Category Archives: construction law

Why “Time Is Of The Essence Clauses” Matter

Time is of the essence clauses are common in construction contracts and for good reason. This clause activates certain rights and remedies to various parties in a construction contract. Every contractor should be familiar with the importance of this clause. Watch to learn more.

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Don’t Treat Your Lump Sum Contract Like Its Cost Plus

If you have a fixed sum agreement more than likely, the owner/developer is most concerned about your PROGRESSION and you’re being paid based on how much you’ve progressed on the job.

So one has to wonder why so many contractors treat lump sum agreements,  like cost-plus agreements and inaccurately itemize what they’ve “spent” on labor and materials? When contractors do this and its not accurate (which…most of the time its not), it calls their entire bid into question.

If the project goes over budget, they look like they PURPOSEFULLY under bid the project and along the way, misrepresented what they spent, all in an effort to get more money. This is almost certain to earn fraud lawsuit. Learn more by watching.

 

2017 AIA CONTRACT UPDATES

If you work in construction you’re familiar with the American Institute of Architects more commonly known as the AIA. They create form contracts used by many construction companies in various types of construction projects. Many smaller contractors pull these contracts offline and present them for execution without much modification at all. Given the frequent use of these agreements, it’s no wonder that their 2017 updates are considered a big deal.

OWNER-CONTRACTOR AIA UPDATES

Project Timeline

The parties now have choices with regard to when the project will commence and when the project will be substantially completed. The parties can elect to have the project commence on the date the agreement is executed or a different date. The parties can elect a specific date for substantial completion or a certain number of calendar days.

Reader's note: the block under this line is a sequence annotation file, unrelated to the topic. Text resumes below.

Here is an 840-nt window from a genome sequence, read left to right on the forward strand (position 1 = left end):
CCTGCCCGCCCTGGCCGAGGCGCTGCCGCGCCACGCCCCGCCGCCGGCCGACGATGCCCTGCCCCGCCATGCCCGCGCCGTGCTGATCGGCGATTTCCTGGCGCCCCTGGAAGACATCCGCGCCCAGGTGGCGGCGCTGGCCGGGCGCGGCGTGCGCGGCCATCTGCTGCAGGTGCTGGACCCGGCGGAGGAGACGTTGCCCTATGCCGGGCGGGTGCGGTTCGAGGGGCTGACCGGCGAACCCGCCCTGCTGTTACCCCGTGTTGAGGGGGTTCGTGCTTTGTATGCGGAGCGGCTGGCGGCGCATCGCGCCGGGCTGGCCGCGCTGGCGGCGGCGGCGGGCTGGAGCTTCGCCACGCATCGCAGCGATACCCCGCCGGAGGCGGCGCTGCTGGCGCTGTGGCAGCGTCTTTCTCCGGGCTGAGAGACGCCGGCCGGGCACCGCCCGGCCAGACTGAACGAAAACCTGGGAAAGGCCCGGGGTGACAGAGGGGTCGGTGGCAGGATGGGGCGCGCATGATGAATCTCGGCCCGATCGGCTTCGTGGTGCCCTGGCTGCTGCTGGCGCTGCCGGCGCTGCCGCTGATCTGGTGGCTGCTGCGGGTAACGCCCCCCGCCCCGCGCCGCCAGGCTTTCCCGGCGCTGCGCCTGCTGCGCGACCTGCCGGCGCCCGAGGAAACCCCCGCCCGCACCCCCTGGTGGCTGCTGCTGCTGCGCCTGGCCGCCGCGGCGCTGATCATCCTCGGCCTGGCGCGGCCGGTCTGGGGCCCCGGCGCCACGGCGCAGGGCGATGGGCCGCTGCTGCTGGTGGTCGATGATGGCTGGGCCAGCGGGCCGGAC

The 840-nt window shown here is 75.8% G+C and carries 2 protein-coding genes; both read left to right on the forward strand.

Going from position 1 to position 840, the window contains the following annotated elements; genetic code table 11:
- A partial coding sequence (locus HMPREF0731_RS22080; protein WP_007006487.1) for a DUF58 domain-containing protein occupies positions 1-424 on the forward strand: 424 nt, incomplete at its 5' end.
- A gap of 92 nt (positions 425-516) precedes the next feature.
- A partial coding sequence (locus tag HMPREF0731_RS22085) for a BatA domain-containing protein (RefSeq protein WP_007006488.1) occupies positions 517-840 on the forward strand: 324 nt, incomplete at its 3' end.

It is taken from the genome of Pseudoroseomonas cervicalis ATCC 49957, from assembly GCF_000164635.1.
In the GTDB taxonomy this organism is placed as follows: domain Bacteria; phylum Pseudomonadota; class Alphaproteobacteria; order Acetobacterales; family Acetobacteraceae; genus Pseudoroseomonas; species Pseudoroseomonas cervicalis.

Termination Fee

If a contractor is terminated for convenience under the AIA agreement, the AIA assumes the contractor will be paid a termination fee.

Payments

Here’s the big one. The AIA treats the A101 and the A102 differently, and for good reason. The A101 is a standard form agreement for a fixed fee. This is commonly known as a fixed fee agreement. The A102 is a cost-plus agreement with a maximum guaranteed price. This means that the owner will pay for the cost of labor and materials plus some additional percentage of the total cost of labor and materials as the contractor’s fee.

In the A101 because the contract is based on a fixed sum, less significance is given to the percentage of work completed. However, owners are still required to pay for only the contract amount able to be allocated to the work. Unlike A101, because A102 is a cost-plus agreement, emphasis on percentages remains high. The A102 also adds documentation requirements for the contractor on contingency cost items and cost-plus subcontracts.

As always, if you plan to use an AIA form take the extra step to have your counsel customize the form for your specific project. Counsel may also want to attempt to negotiate a better position for your company. If neither is feasible for you, please take the time to read and understand the form before presenting it for execution.

Nothing in this article is to be considered legal advice. If you have questions or need representation due to nonpayment on a construction project, please call 832-930-0529 or email us at info@stephenspllc.com

Construction Lien Tip: Get BOTH SPOUSE’S Signatures On Residential Jobs!!!

You have to be careful when doing residential projects. First, residential jobs generally come with a higher risk of litigation because a great deal of protection is given to homeowners and consumers under the Deceptive Trade Practices Act.

Secondly, in Texas, the Property Code requires that you jump through extra hoops to perfect a lien on a homestead. The first step is a written contract. This may seem like a “no brainer” but unfortunately, there are a number situations were contractors begin working without any written agreement only to be left holding the bag later.